MORE: WVU’s lofty seeding in bracket preview suggests selections still need tweak

There is a lot that says Duke belongs high on the bracket: at least as a No. 3 seed and possibly a No. 2. There also is a lot that says the Blue Devils maybe deserve a less prominent position, perhaps on the 4-line. Kentucky has been hanging out in that neighborhood for a while now on bracket projections — including on Sporting News’ — and the Wildcats’ primary anchor in that territory is the number of dubious defeats — Evansville, Utah — they accumulated.

If the Devils get the former treatment in light of these obvious struggles, the Duke-disparaging public will not be amused. This is especially true given that seed preference for the Devils likely would include the opportunity to begin the NCAA Tournament in Greensboro — roughly an hour from campus. There’s no top-seed contender who would want that placement more, although some might prefer it to being shipped to Spokane or Omaha.

Duke coach Mike Krzyzewski was not pleased with his team surrendering a nine-point lead in the final 1:21 against Wake.

“We just gave the ball up. There’s no excuse for the two turnovers we had,” Krzyzewski said. “You’ve got to be strong with the ball, and they took advantage.”

Krzyzewski allowed that he was “disappointed in our group. I don’t think we came we should, and the way we practiced. We show our youth so much. … This is our 28th game, and you’d hope that we’d be older by now, but we are not.”

He rejected a suggestion that Duke has struggled to perform with consistency, insisting a team with a 23-5 record has played “really good basketball.”

Duke will need to play more of it, and more often, or else selection week will be a devil of a time for the committee.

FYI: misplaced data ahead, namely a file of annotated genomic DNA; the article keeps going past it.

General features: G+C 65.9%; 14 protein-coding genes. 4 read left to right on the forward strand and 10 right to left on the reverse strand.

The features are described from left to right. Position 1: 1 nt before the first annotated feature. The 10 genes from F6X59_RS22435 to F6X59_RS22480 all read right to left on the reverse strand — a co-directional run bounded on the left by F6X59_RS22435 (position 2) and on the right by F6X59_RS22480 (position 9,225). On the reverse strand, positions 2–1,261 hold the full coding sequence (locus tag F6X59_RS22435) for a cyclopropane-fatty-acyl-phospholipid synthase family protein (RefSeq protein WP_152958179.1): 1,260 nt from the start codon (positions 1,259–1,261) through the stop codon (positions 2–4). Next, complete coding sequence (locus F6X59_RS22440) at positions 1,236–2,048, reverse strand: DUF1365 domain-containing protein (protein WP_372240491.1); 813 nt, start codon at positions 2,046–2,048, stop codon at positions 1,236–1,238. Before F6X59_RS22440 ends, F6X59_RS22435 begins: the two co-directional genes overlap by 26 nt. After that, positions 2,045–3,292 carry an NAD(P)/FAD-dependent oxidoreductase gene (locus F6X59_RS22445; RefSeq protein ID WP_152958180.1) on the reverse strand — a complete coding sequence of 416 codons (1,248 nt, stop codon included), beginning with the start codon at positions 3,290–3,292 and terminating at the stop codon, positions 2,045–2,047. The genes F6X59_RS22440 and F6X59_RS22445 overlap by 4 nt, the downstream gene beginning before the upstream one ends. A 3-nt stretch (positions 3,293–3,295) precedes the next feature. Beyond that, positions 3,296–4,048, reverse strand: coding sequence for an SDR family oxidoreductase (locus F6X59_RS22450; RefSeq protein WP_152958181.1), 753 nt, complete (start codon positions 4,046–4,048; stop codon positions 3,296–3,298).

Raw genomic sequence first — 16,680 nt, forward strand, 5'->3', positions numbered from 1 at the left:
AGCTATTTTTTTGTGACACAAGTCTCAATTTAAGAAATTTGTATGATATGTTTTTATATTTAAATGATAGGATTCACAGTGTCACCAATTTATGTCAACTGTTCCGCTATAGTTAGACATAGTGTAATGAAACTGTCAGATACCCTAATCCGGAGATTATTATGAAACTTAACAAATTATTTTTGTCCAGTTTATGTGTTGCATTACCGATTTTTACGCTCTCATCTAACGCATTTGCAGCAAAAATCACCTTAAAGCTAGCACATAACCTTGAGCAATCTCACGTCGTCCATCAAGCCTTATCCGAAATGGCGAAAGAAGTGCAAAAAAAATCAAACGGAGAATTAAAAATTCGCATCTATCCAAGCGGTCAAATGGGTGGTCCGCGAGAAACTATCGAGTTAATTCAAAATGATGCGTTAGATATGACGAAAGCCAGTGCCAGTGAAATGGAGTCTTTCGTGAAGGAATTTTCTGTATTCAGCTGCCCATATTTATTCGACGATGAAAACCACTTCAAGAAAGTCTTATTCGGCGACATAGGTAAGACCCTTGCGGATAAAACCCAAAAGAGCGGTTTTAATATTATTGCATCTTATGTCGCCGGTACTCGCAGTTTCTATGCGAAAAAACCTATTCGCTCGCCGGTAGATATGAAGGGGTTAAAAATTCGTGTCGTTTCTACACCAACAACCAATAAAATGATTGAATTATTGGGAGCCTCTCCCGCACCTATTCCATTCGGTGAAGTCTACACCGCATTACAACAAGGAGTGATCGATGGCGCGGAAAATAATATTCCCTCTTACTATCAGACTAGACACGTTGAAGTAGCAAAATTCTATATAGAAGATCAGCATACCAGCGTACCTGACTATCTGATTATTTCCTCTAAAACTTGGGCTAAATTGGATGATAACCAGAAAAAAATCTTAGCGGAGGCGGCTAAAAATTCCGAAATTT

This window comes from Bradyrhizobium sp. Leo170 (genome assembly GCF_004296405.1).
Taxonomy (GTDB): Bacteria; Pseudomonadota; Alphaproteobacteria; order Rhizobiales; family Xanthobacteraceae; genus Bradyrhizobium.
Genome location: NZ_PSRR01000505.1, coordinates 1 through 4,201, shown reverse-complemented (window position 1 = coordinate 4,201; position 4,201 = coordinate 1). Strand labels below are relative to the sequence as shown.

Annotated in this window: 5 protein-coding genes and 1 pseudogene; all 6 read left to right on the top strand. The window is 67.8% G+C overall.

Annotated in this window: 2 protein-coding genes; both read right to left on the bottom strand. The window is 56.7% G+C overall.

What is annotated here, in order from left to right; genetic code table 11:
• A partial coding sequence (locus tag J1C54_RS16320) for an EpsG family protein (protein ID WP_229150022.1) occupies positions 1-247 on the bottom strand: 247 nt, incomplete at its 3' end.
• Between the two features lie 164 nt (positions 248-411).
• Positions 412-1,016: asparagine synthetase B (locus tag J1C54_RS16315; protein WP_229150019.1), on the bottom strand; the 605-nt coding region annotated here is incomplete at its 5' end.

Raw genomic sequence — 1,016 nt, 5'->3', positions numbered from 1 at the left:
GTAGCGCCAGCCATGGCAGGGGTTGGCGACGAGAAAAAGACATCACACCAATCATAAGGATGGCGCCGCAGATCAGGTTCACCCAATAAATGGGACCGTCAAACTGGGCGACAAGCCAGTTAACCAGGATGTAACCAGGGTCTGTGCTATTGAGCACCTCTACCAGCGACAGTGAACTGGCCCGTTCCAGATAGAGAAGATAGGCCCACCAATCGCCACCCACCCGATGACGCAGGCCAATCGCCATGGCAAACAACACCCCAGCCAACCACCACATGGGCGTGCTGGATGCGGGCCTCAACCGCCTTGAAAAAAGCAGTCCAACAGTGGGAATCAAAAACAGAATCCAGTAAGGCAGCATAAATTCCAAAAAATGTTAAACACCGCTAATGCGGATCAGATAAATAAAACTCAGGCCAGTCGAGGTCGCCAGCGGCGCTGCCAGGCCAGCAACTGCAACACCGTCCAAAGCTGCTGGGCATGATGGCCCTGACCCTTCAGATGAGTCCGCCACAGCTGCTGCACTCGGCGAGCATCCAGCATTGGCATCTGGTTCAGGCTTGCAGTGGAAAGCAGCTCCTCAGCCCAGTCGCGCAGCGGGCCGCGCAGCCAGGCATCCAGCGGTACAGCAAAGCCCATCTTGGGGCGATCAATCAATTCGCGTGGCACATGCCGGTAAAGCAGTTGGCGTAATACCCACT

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March Madness bracket predictions 2.0: Projecting the Field of 68 for 2020 NCAA Tournament

Welcome to Week 2 of Sporting News’ NCAA Tournament projections, known around these parts as the “Field of 68.”

Our goal is to give you a numbers snapshot for every team, and maybe a note or two on each squad. This isn’t a projection of what the seed lines will look like on Selection Sunday (predicting the future is a fool’s errand), but an educated guess at how the bracket would look if the season ended yesterday.

MORE: March Madness projections (1.0)

You’ll see the information that will be used by the selection committee — a mix of statistics and other relevant facts for every single at-large team. As you know, even though numbers matter, they aren’t the only thing: The committee looks at an entire body of work, a process that includes many factors.

As always, automatic bids (in parentheses) go to the team with the fewest conference losses. In case of a tie, the bid is given to the team with the best NET rating.

Projected No. 1 seeds

Kansas (Big 12), Baylor, Gonzaga (WCC), Dayton (A-10)

Kansas (23-3): NET/Pom/KPI: 1/1/1. vs. Q1: 11-3. vs. Q2: 7-0. vs. Q3/4: 5-0
Baylor (24-2): NET/Pom/KPI: 2/2/2. vs. Q1: 10-1. vs. Q2: 5-1. vs. Q3/4: 9-0
Gonzaga (27-2): NET/Pom/KPI: 3/3/15. vs. Q1: 5-2. vs. Q2: 3-0. vs. Q3/4: 19-0
Dayton (25-2): NET/Pom/KPI: 4/6/3. vs. Q1: 4-2. vs. Q2: 6-0. vs. Q3/4: 15-0